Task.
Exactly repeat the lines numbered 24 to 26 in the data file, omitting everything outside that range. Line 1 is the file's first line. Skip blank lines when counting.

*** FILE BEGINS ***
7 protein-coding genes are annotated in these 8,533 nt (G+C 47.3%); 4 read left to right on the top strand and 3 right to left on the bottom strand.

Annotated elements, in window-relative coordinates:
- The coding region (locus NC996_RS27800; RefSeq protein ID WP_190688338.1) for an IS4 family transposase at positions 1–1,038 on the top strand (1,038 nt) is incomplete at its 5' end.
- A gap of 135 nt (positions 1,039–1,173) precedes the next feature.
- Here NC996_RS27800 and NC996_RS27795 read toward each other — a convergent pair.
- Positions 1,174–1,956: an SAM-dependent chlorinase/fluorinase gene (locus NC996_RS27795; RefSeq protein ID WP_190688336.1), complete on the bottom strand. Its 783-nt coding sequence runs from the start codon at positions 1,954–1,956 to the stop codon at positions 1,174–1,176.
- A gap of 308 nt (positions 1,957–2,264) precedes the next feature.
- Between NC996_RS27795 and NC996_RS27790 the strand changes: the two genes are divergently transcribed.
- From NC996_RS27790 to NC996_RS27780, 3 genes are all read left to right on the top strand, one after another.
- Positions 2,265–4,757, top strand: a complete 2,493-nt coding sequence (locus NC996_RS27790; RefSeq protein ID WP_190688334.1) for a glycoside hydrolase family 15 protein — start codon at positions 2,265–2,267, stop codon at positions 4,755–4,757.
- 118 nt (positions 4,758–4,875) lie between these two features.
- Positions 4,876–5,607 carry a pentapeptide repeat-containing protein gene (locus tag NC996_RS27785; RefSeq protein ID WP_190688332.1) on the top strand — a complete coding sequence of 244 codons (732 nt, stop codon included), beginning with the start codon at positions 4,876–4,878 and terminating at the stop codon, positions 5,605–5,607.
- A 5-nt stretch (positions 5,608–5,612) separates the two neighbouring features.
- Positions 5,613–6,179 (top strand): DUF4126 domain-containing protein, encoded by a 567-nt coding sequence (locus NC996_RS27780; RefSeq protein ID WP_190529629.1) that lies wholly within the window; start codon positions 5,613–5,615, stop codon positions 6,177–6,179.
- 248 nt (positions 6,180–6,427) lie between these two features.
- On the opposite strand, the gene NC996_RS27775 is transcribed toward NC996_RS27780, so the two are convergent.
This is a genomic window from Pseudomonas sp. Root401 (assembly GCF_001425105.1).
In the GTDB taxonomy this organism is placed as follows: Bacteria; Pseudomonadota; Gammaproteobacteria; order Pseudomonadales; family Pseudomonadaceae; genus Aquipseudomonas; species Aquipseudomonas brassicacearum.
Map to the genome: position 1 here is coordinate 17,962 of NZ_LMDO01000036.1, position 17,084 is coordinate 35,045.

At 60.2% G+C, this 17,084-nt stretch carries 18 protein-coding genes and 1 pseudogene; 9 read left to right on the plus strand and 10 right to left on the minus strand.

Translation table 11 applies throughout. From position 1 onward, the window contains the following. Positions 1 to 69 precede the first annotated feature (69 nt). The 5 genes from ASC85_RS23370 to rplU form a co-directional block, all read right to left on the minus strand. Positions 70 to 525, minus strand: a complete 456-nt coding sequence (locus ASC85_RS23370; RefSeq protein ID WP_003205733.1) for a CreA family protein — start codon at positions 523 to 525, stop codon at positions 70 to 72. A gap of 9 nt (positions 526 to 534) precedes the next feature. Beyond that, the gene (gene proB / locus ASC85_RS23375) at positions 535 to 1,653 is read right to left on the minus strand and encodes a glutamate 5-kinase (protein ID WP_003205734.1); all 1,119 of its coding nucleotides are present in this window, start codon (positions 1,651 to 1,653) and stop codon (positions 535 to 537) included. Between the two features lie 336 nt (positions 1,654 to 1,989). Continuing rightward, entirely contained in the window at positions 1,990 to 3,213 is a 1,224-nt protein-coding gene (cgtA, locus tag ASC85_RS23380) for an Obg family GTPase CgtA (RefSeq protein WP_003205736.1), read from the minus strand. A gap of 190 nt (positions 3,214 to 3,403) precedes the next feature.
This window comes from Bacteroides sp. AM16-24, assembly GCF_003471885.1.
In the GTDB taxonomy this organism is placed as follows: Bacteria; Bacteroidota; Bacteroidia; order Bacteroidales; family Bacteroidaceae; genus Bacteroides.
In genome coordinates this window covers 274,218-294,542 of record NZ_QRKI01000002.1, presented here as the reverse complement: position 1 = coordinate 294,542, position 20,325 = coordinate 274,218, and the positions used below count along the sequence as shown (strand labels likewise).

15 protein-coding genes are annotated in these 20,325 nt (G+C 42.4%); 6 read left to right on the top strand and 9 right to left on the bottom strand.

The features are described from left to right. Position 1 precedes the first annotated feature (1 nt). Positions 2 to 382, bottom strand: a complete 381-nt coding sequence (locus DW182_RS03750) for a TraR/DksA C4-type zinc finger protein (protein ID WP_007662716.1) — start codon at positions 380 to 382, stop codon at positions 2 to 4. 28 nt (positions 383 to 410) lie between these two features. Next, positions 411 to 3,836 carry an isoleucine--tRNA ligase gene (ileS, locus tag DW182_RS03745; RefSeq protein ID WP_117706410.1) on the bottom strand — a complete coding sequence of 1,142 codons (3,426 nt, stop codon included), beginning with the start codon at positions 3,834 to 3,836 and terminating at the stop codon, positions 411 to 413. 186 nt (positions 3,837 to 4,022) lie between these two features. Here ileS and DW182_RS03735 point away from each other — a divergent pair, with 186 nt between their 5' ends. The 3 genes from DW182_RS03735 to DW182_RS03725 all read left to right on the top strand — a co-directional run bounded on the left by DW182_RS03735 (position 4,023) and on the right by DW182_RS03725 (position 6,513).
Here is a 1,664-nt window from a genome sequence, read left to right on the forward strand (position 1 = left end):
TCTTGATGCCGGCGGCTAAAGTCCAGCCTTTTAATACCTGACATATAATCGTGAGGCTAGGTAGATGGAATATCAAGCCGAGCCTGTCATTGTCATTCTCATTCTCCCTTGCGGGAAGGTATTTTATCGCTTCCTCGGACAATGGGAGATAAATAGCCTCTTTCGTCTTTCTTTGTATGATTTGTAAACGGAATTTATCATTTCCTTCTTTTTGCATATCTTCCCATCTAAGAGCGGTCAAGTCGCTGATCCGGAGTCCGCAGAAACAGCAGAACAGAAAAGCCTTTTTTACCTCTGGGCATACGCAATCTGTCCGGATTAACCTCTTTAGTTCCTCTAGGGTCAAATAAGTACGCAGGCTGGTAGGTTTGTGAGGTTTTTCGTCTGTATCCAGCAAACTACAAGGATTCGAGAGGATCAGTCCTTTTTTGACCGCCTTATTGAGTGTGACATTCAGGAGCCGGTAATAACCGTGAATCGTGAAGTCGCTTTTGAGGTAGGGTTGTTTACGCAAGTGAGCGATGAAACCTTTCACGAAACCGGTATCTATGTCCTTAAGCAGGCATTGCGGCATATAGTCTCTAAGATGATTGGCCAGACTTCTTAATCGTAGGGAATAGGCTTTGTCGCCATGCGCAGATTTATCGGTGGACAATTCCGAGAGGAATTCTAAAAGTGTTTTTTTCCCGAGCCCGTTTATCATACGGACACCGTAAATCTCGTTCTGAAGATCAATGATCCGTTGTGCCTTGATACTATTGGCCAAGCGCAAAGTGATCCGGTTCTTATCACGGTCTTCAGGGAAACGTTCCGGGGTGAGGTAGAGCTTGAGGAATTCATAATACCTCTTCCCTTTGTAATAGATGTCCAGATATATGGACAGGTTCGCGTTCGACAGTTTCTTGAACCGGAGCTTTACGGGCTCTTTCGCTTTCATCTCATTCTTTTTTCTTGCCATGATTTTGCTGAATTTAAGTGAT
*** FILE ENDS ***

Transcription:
In genome coordinates this window covers 274,218-294,542 of record NZ_QRKI01000002.1, presented here as the reverse complement: position 1 = coordinate 294,542, position 20,325 = coordinate 274,218, and the positions used below count along the sequence as shown (strand labels likewise).

15 protein-coding genes are annotated in these 20,325 nt (G+C 42.4%); 6 read left to right on the top strand and 9 right to left on the bottom strand.

The features are described from left to right. Position 1 precedes the first annotated feature (1 nt). Positions 2 to 382, bottom strand: a complete 381-nt coding sequence (locus DW182_RS03750) for a TraR/DksA C4-type zinc finger protein (protein ID WP_007662716.1) — start codon at positions 380 to 382, stop codon at positions 2 to 4. 28 nt (positions 383 to 410) lie between these two features. Next, positions 411 to 3,836 carry an isoleucine--tRNA ligase gene (ileS, locus tag DW182_RS03745; RefSeq protein ID WP_117706410.1) on the bottom strand — a complete coding sequence of 1,142 codons (3,426 nt, stop codon included), beginning with the start codon at positions 3,834 to 3,836 and terminating at the stop codon, positions 411 to 413. 186 nt (positions 3,837 to 4,022) lie between these two features. Here ileS and DW182_RS03735 point away from each other — a divergent pair, with 186 nt between their 5' ends. The 3 genes from DW182_RS03735 to DW182_RS03725 all read left to right on the top strand — a co-directional run bounded on the left by DW182_RS03735 (position 4,023) and on the right by DW182_RS03725 (position 6,513).